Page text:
Skip to content Skip to main navigation Report an accessibility issue

Machine and Deep Learning for materials: accelerating imaging, deriving physics, and online control for synthesis

Dr. Rama Vasudevan
R&D Associate & Data Analytics Coordinator
Center for Nanophase Materials Sciences 
Friday, November 1, 2019   2:30-3:30pm
John Tickle Building Room 410


Machine learning (ML) approaches have attracted attention in the recent past due in large part to successes of deep learning methods in traditionally challenging domains such as natural language processing, computer vision and interactive gameplay. However, application of ML in traditional physical sciences is still in its infancy. One reason is that the correlative nature of ML methods lies in stark contrast to rigorous physics-derived models that are the mainstay of most scientists in physics and related fields.


In this talk, I will discuss our use of statistical and machine learning to various forms of microscopy and materials synthesis conducted at the Center for Nanophase Materials Sciences. These methods can accelerate imaging acquisition, improve resolution, derive correlations in high dimensional data, and find optimal synthesis routes. Collectively, these can accelerate knowledge generation and aid in physics extraction, and ideally, reduce the time from computational discovery to realized materials. Towards this aim, I will touch on some recent work within our group for autonomous synthesis and control of scientific instrumentation to rapidly yield actionable insight into a variety of physical systems.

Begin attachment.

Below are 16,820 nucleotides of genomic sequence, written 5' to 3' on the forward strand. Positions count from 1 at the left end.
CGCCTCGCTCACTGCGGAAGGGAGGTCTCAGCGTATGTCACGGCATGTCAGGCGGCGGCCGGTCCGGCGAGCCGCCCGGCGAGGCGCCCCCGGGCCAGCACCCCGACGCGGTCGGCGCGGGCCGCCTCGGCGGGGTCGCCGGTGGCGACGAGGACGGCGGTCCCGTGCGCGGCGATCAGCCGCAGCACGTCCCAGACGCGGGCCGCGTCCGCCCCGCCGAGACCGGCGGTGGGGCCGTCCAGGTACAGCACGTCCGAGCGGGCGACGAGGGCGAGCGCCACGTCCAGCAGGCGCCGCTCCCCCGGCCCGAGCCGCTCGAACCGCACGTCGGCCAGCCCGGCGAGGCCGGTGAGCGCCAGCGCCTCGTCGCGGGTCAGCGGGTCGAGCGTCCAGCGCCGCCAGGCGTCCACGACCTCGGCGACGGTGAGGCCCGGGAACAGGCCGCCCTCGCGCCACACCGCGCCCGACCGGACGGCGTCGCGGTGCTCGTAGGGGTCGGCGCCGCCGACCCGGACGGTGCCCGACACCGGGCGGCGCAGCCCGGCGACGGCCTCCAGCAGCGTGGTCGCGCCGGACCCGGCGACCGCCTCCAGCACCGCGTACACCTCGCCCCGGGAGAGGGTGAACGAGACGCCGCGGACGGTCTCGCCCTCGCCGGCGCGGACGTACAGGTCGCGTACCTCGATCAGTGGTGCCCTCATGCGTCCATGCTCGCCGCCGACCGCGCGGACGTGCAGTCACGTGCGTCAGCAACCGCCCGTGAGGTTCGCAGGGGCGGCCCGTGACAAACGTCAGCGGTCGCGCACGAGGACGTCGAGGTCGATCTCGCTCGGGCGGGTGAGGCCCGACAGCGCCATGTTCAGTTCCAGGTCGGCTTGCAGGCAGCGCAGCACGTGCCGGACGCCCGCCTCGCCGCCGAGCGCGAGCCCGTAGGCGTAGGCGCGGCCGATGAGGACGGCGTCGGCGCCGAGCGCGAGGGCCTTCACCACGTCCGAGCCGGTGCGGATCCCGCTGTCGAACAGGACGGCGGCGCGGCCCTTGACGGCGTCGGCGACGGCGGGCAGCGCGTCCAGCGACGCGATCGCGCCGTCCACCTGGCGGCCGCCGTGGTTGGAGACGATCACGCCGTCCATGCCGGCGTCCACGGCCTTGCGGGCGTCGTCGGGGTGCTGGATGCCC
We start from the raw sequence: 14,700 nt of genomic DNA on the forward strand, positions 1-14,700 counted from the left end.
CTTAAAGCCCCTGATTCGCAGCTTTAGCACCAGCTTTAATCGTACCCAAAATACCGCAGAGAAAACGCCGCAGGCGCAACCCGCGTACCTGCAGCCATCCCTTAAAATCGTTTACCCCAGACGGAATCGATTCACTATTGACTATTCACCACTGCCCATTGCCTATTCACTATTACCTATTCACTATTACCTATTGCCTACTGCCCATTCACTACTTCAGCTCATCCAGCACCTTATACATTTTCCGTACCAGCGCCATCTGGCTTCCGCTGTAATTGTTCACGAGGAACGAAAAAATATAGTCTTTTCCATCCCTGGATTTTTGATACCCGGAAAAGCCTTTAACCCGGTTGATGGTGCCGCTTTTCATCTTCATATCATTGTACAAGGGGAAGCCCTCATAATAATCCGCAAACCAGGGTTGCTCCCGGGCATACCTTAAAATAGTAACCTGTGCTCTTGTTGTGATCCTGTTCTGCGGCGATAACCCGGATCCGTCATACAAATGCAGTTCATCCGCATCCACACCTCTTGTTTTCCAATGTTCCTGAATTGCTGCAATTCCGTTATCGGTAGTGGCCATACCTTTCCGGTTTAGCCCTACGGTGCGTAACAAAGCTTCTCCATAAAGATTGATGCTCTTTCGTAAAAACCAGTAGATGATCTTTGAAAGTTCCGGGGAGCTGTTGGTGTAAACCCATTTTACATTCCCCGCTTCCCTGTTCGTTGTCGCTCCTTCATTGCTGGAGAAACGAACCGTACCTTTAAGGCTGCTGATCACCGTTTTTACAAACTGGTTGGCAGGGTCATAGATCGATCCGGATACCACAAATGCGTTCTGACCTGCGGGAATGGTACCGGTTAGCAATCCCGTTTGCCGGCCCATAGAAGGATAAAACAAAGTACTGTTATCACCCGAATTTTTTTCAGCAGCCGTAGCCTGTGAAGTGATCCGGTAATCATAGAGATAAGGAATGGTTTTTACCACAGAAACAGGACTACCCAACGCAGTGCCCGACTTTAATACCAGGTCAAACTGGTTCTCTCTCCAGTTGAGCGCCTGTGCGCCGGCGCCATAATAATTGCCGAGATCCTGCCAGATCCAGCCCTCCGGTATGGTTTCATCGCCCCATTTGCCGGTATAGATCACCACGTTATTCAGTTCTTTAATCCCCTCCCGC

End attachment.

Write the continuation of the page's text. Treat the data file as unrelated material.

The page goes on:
Rama Vasudevan is an R&D Associate and Data Analytics Coordinator at the Center for Nanophase Materials Sciences and works within the Scanning Probe Microscopy group. He completed his PhD in Materials Science at the University of New South Wales, graduating in early 2013 before moving to the CNMS as a postdoctoral researcher. In 2016, he was hired as a staff member. His interests lie in the intersection of machine learning and microscopy, for deriving physics from multidimensional datasets. His primary materials science interests are ferroelectrics and complex oxides, as well as developing techniques for scanning probe microscopy to better investigate these materials at the nanoscale.